Other findings in our study may help explain the effect on the latent reservoir. Unexpectedly, 2LTR DNA circles were transiently detectable during MVC intensification. Due to its mechanism of action, MVC is not expected to increase 2LTR DNA circles, even when inhibiting persistent viral replication. The increase in levels of this marker suggests that treatment with MVC in patients with undetectable viral load may induce viral replication. Preclinical studies showed that MVC had no agonistic activity on activated CD4+ T cells and, therefore, could not induce viral replication [32]. Later reports, however, have shown that the possibility of acting as a partial agonist on CCR5 could be dependent on cell type [45]. Therefore, MVC could activate CCR5 in resting CD4+ T cells and, through intracellular signalling, increase transcriptional activation of the latent virus. As an alternative hypothesis, CCR5 blockade by MVC could lead natural ligands or chemokines to bind to other receptors and induce latent HIV transcriptional activation through distinct signalling pathways. Both hypotheses would be consistent with the reduced number of latently infected memory T cells found in this study, the transient increase in the number of copies of HIV RNA seen in some patients, and the increased bacterial translocation plus migration of α4β7 cells to the gut. This possibility is further supported by the increased immune activation in intestinal tissue biopsies that was observed in another MVC intensification study [46]. Finally, trafficking of cells to peripheral blood from some other compartment cannot be discarded to explain some of the results, including the increase in 2 LTR circles.

Neither of the above hypotheses can account for the diminished immune activation that we detected. MVC has been shown to decrease immune activation in clinical trials, and it could be assumed that a different mechanism drives the impact on immune activation [47]. The decrease in immune activation does not correlate with a decrease in bacterial translocation, which in fact increased during the study, thus supporting increased viral replication and activation in the intestine resulting from the release of proinflammatory cytokines [48].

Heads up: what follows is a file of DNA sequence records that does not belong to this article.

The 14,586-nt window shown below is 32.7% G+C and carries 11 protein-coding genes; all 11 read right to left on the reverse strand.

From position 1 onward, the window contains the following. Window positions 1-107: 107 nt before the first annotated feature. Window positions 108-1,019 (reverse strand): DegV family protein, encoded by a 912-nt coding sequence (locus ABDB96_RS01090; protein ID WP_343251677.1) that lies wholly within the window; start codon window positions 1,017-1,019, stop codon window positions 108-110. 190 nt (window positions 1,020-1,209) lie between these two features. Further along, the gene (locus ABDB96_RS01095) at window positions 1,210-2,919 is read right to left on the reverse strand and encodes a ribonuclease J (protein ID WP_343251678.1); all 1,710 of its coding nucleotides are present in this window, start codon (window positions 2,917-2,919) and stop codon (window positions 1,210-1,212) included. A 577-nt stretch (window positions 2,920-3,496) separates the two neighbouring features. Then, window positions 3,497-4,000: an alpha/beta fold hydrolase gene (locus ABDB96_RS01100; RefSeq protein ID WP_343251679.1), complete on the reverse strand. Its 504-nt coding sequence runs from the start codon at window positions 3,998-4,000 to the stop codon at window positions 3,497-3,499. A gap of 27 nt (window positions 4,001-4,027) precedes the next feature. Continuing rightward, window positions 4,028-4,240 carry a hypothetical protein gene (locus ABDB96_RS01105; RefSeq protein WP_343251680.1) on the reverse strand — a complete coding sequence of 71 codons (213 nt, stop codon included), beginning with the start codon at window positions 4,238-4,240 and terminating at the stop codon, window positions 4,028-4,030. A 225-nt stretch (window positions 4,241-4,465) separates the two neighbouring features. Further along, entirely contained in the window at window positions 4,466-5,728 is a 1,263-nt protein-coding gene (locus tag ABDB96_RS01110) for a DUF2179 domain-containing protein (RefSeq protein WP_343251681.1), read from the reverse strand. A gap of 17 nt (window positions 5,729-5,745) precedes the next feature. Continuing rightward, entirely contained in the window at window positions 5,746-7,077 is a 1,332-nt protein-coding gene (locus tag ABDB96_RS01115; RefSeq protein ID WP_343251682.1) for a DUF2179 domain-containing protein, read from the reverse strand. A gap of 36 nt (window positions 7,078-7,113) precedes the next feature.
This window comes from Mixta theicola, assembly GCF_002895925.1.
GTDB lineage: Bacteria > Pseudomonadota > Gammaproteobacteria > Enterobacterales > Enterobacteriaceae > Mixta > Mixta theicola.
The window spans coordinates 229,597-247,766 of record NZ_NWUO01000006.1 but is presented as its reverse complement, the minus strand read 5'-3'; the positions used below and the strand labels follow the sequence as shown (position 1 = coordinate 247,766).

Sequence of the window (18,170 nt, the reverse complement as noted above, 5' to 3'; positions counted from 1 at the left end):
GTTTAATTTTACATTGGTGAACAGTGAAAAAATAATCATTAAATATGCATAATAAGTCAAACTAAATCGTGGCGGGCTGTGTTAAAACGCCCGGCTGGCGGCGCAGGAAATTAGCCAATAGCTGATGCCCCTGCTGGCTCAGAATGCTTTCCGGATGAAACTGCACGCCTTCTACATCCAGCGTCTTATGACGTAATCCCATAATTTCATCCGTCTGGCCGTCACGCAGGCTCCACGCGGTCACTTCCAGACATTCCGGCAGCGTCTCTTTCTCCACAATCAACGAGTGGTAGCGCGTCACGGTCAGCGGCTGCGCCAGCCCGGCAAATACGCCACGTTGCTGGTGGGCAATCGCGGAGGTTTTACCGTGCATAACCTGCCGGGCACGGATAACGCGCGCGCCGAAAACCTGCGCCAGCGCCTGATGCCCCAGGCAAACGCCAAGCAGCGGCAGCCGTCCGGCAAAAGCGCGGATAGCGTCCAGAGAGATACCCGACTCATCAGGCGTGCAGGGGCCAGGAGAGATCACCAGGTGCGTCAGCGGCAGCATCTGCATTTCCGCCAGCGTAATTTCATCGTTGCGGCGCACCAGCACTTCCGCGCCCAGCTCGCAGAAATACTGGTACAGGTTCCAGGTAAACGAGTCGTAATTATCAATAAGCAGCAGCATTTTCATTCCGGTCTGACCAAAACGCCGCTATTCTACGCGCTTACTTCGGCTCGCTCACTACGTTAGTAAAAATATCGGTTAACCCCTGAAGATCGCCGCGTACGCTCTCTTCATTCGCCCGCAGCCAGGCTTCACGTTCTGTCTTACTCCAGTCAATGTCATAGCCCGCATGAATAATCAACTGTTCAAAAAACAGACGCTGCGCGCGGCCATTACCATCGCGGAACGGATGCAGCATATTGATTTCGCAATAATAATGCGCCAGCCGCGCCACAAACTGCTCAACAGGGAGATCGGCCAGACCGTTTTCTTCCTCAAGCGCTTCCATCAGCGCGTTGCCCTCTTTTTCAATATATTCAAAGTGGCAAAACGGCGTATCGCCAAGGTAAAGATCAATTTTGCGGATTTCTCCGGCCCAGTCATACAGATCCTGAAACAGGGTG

The transient increase in TEM and TemRA CD8+ T cell counts parallels the increase in bacterial translocation. These increments are balanced by a transient decrease in central memory CD8+ T cell counts, while naive CD8+ T cell levels remain stable [49]. In addition, the finding of increased β7 receptor levels on CD8+ T cells and especially on activated CD8 T cells support the idea of migration of these cells to the intestine, where bacterial translocation takes place. This migration of activated cells to the gut could account for the reduced immune activation observed in the periphery. In this sense, immune events detected in peripheral blood may not reflect what takes place in the intestine, as is the case for the huge CD4+ T-cell destruction that occurs in the intestine of the SIV rhesus macaque during acute infection, which is not reflected in lymph nodes or peripheral blood [50].

Our work has a series of limitations. First, it is a pilot study with a small sample size, thus limiting the strength of the conclusions. Second, no control group was included. The study was designed as a proof of concept with no guarantee of any spontaneous effect in the sample. Finally, the methodological tools used for the different measurements and their interpretations are still imperfect.

In summary, our study shows positive effects of MVC intensification on latently HIV-1-infected CD4+ T cells. These effects are not reflected in reduced residual plasma viremia and may be associated with the activity of the drug in an anatomical reservoir, most likely the intestine. The mechanism by which MVC decrease the HIV-1 reservoir is under investigation. The decrease we observed, however, is by no means large enough to eradicate HIV. New therapeutic strategies, probably based on anti-latency drugs, are necessary to eradicate viral reservoirs. In this sense, complete inhibition of viral replication at all sites can be presumed to be necessary before these new treatment strategies can be applied. The exact role of treatment intensification in eradication remains undefined, and a large, comparative trial with adequate methodology is needed to provide a definitive answer to this relevant question.